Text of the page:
- Current students
Unitec is the largest provider of vocational and applied training in New Zealand. We understand the importance of the service we offer to our students and the wider community and recognise that students need to be confident in the education that they will receive from Unitec, in order to make the commitment to study here.
The introduction of the Government's Tertiary Performance Indicators in 2010 offers stakeholders a snapshot of Unitec's performance. It provides students, the community and employers with a greater insight into how we are performing and the information they need to make the best choice.
The information below is based on domestic students funded through the TEC's Student Achievement Component (SAC) funding mechanism. Results for 2015 will be available in July 2016.
Unitec has been awarded a confident rating by NZQA for our educational performance and our capability in self-assessment. View our full EER report.
Successful course completion rates
This is the foundation on which student success is built. The successful completion of courses indicator shows that students are undertaking courses that are at the right level, are able to develop during the courses and are leaving the courses with the skills they require. If the completion rate is too high or too low it can indicate that students are entering qualifications at the wrong level or courses are not challenging enough. This measure is particularly important at Unitec given the number of part-time and in work students who study with us. These students often choose to complete qualifications over a number of years or undertake courses to develop specific skills they need in their career.
Successful course completion rates improved for all students, including Maori, Pacific, and students aged under 25 years in the period 2011-2014. In 2014, Unitec rates of successful course completion for all SAC- funded students closely matched the ITP sector median rates across all programme levels.
- From 2011 to 2014 successful course completion rates increased from 78% to 82% for all SAC-funded students.
- From 2011 to 2014 successful course completion rates increased from 76% to 80% for SAC-funded students aged 25 and under.
- From 2011 to 2014 successful course completion rates increased from 71% to 74% for SAC-funded Māori students and improved from 66% to 74% for SAC-funded Pacific students.
Successful qualification completion rates
The large number of part-time students we have at Unitec means that some of our students undertake qualifications over a number of years. We also have a number of students undertaking NZQA national qualifications or exit qualifications as they want to learn specific skills rather than get a certain qualification.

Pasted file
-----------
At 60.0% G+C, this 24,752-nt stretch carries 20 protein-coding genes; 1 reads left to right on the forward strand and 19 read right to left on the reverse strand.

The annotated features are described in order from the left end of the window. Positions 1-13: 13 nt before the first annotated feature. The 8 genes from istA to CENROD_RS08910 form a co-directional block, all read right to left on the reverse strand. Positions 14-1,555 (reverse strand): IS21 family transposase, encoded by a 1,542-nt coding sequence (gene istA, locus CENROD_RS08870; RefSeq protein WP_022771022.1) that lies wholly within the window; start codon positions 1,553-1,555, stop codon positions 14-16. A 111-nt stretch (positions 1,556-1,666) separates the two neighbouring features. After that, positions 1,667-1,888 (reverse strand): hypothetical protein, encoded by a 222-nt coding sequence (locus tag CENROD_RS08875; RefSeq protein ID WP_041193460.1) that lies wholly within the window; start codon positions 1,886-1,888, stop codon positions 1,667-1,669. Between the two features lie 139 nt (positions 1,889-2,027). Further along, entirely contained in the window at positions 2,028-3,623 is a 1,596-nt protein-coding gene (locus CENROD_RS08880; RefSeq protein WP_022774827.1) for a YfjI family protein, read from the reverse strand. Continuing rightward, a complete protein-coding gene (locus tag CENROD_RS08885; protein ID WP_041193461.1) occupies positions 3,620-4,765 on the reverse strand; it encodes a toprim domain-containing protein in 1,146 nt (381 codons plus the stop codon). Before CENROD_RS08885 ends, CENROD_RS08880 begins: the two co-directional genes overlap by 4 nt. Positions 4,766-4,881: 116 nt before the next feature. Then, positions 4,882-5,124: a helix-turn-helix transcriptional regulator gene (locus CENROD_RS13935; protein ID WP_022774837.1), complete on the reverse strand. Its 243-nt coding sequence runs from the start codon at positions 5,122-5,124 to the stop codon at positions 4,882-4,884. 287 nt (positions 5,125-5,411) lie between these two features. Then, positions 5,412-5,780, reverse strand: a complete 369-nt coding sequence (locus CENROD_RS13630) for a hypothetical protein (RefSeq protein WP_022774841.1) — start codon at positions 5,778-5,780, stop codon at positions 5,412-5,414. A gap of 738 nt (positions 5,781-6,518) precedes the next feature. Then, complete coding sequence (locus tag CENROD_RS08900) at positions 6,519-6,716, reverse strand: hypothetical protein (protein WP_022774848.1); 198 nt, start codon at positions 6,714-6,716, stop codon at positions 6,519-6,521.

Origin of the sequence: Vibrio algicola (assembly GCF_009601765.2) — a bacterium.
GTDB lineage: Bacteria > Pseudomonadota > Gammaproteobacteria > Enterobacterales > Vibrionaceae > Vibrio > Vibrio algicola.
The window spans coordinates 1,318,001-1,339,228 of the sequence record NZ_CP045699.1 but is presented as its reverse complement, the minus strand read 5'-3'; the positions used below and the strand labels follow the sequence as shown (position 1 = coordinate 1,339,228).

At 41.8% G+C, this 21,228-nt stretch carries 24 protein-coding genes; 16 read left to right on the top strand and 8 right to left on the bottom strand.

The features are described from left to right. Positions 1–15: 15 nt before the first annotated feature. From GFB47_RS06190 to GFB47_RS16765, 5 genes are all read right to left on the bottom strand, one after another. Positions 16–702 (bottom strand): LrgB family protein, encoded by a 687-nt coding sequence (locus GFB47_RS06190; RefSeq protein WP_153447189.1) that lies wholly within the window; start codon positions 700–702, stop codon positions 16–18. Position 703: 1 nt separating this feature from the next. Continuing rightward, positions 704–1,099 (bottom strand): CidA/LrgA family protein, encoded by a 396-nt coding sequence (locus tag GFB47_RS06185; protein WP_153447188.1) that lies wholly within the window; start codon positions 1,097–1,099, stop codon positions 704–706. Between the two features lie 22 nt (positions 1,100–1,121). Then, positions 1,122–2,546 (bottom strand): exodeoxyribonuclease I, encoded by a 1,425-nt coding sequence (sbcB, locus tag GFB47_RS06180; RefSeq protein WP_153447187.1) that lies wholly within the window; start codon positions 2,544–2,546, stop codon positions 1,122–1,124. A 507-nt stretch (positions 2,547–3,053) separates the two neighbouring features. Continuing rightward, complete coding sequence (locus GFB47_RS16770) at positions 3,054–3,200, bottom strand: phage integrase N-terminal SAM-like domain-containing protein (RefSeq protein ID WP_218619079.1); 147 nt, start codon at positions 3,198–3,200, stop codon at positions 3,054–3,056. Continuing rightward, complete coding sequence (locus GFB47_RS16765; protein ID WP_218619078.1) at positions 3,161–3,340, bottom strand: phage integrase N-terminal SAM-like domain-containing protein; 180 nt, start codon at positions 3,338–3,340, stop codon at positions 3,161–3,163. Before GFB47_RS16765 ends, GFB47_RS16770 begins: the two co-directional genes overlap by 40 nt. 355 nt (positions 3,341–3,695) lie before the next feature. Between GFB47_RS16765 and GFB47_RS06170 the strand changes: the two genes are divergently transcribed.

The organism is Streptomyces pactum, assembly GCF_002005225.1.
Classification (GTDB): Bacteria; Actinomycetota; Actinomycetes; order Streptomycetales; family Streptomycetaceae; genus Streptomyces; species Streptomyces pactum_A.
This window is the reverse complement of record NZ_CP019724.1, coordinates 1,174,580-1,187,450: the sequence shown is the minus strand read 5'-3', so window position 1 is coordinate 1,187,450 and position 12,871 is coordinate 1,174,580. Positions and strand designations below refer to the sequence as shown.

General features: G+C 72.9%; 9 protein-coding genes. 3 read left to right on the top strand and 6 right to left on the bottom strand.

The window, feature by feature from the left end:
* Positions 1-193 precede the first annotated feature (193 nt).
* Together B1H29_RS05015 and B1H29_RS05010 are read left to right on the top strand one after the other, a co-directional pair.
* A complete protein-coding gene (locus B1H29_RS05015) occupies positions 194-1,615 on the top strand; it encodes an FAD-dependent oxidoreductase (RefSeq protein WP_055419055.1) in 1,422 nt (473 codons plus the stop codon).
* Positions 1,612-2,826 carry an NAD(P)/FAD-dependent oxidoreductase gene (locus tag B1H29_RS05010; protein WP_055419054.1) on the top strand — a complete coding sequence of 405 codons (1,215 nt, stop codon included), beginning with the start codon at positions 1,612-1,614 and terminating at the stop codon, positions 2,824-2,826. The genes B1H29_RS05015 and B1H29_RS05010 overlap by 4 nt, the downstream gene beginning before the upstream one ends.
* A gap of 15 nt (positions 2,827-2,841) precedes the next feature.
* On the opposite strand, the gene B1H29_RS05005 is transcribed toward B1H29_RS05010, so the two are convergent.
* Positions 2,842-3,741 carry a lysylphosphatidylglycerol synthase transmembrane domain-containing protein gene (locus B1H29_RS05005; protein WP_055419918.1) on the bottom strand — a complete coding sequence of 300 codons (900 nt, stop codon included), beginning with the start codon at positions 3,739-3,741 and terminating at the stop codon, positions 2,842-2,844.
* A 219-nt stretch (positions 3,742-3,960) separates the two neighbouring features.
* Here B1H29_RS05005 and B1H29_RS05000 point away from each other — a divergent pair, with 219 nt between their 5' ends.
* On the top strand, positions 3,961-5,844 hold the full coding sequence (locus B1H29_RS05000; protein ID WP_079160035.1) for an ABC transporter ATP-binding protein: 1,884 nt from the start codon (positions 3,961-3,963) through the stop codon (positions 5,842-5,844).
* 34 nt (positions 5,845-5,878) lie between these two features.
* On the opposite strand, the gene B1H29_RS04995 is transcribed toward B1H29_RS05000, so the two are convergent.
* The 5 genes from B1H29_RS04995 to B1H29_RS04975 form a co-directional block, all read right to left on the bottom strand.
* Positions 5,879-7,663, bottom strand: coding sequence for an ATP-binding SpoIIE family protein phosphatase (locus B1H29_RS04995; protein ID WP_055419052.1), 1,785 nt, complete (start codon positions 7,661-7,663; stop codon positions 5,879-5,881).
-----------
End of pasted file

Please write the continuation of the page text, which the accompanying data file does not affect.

The way this measure is calculated means that institutions with a growing student population or who offer a high proportion of multiple year programmes, such as Unitec, may show a reduction in the percentage of students completing qualifications even though the actual number has stayed consistent or may even have increased. We are also constantly working to improve our internal reporting processes, which will improve the accuracy of this measure over time.
From 2011 to 2014, successful qualification completion rates improved markedly for all students including Māori, Pacific, and students aged under 25 years.
- From 2011 to 2014 qualification completion rates increased from 57% to 70% for all SAC-funded students.
- From 2011 to 2014 qualification completion rates increased from 52% to 63% for SAC-funded students aged 25 and under.
- Qualification completion rates for SAC-funded Māori and Pacific students have increased by 11% over four years.
Employment outcomes for Unitec graduates are an important indicator of the relevance of our qualifications and the quality of our graduates. Our 2015 Graduate Survey told us that 83% of respondents were in paid work, studying or both working and studying when surveyed.
Unitec is currently maintaining a steady position on relevance of qualification to graduate employment. In 2015, almost three quarters of our employed graduates transitioned into a job relevant to their area of study.